March 17, 2015
Western pecan growers gathered last week for their annual conference in Las Cruces and celebrated what most consider another successful year for pecan production in New Mexico, West Texas and Arizona.
New Mexico State University Extension pecan specialist Richard Heerema said New Mexico's vital pecan crop probably reached USDA’s fall 65-million pound estimate. Producers in Doña Ana County may have topped that number slightly, some estimating the annual crop will total near 67 million pounds once final numbers are in.
Phillip Arnold, president of the Western Pecan Growers Association Board, called 2014 a good year overall, citing continuing problems associated with a shortage of irrigation water that may have hampered production numbers slightly. But with little irrigation available from the Rio Grande River (Elephant Butte reservoir), he said producers aided pecan grove irrigation by pumping groundwater.
While input costs increase with groundwater pumping, without it pecan growers would not have achieved their production goals.
Growers attending the conference report they are pleased with harvest numbers considering this was supposed to be a light or off year in pecan's natural two-year cycle. According to Arnold, while this year's crop was light in Doña Ana County, it was an on year in the production cycle for eastern New Mexico and West Texas growers. On years and off years generally alternate, but pecan specialists say the gap between crop yield each year is closing as producers adopt new methods of pruning.
Good harvest weather
Another plus for Western pecan growers was good weather for harvest. Timing is critical for pecan harvest, and weather delays can adversely affect production numbers. But with good rains at critical nut development stage and drier conditions at harvest this year, growers were able to take advantage of ideal conditions during the second half of the growing season.
In addition to good weather, demand for quality pecans remained high throughout the season and wholesale prices were termed "fair" by most growers.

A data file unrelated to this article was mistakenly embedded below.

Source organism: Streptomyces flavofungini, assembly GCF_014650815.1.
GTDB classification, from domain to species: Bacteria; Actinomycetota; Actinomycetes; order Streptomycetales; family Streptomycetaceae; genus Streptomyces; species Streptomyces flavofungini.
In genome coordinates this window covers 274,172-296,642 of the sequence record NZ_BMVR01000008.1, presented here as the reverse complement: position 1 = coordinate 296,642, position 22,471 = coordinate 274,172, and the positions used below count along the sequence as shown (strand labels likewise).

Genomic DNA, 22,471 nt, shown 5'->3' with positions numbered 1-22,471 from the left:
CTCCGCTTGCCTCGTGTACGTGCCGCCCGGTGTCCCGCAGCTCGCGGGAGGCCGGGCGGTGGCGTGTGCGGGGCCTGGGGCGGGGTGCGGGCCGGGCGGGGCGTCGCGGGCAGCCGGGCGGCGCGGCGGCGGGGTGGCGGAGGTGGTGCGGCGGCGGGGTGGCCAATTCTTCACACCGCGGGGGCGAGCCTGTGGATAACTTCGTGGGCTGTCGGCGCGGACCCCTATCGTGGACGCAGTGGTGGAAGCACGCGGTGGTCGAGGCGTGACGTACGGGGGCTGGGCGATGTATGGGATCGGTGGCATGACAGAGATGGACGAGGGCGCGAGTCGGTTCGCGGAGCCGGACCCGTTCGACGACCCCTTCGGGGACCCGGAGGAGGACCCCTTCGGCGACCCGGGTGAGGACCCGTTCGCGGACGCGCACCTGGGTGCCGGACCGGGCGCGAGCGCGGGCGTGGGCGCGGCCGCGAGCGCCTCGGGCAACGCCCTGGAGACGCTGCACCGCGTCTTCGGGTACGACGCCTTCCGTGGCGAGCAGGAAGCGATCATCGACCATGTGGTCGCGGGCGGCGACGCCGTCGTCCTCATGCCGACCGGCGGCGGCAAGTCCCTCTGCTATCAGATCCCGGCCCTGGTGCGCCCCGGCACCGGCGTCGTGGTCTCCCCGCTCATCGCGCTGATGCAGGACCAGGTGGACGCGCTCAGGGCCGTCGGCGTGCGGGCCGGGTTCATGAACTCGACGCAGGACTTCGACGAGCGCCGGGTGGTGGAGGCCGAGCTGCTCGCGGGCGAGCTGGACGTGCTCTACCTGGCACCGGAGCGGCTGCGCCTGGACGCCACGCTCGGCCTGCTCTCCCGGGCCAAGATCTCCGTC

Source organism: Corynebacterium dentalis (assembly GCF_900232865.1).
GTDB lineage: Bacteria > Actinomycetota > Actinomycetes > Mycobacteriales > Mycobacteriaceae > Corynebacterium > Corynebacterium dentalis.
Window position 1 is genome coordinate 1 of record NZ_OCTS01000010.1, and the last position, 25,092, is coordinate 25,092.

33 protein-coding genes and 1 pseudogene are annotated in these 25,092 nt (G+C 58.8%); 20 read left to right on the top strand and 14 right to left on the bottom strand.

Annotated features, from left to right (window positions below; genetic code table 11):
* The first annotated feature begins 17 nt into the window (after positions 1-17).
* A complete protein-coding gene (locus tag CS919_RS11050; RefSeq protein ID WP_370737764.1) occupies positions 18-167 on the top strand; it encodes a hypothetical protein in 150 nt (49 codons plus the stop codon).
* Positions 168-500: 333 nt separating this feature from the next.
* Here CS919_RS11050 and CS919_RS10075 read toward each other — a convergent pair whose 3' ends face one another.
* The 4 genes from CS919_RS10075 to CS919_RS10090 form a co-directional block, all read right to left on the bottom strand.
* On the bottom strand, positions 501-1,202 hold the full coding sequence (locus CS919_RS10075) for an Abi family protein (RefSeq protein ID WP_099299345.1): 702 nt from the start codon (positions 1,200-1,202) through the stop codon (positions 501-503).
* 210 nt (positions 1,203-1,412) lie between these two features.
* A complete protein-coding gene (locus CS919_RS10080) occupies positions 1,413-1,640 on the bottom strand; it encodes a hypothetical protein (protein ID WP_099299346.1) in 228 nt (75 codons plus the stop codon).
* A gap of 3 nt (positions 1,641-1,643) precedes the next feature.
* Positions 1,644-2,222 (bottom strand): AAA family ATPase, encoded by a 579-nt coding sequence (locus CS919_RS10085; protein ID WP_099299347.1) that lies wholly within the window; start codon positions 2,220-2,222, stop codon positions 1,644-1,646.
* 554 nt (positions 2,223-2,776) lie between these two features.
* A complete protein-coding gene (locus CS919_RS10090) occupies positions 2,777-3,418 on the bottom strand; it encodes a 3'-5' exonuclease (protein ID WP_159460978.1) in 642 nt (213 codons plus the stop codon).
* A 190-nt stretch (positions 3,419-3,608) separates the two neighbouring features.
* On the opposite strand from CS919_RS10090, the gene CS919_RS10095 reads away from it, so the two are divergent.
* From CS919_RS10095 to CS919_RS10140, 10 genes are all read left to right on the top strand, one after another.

Also aiding Western pecan growers was a lighter-than-expected harvest in Georgia, traditionally the state with the largest annual pecan production. This year numerous pecan disease-related problems caused lower production numbers and that strengthened prices and demand for New Mexico pecans.
While in-shell pecans hovered around the $2 a pound mark most of the year, demand late in the season caused prices to jump, so, depending on when pecans were sold, some growers did better than others.
Arnold and other growers at the conference agreed that in spite of it being an off-year for pecans in and around the pecan farms in Doña Ana County, overall harvest numbers were better this year than last year, almost without exception.
Growers see challenges for 2015. Potential water shortage issues and pecan pests and diseases remain the usual suspects. But most say good fall and winter rains have helped soil moisture conditions slightly and if beneficial rains continue to fall at the right time as they did last year, it could be another good production year.
Working in their favor is that across much of the West it will be an on year again in the pecan growing cycle, and with the right weather conditions that could make for a good harvest, maybe even top last year's impressive production numbers.
Growers say the Western Pecan Growers’ Conference provided new insights into both marketing and new production techniques, which can be used to help further pecan production across the Western region.
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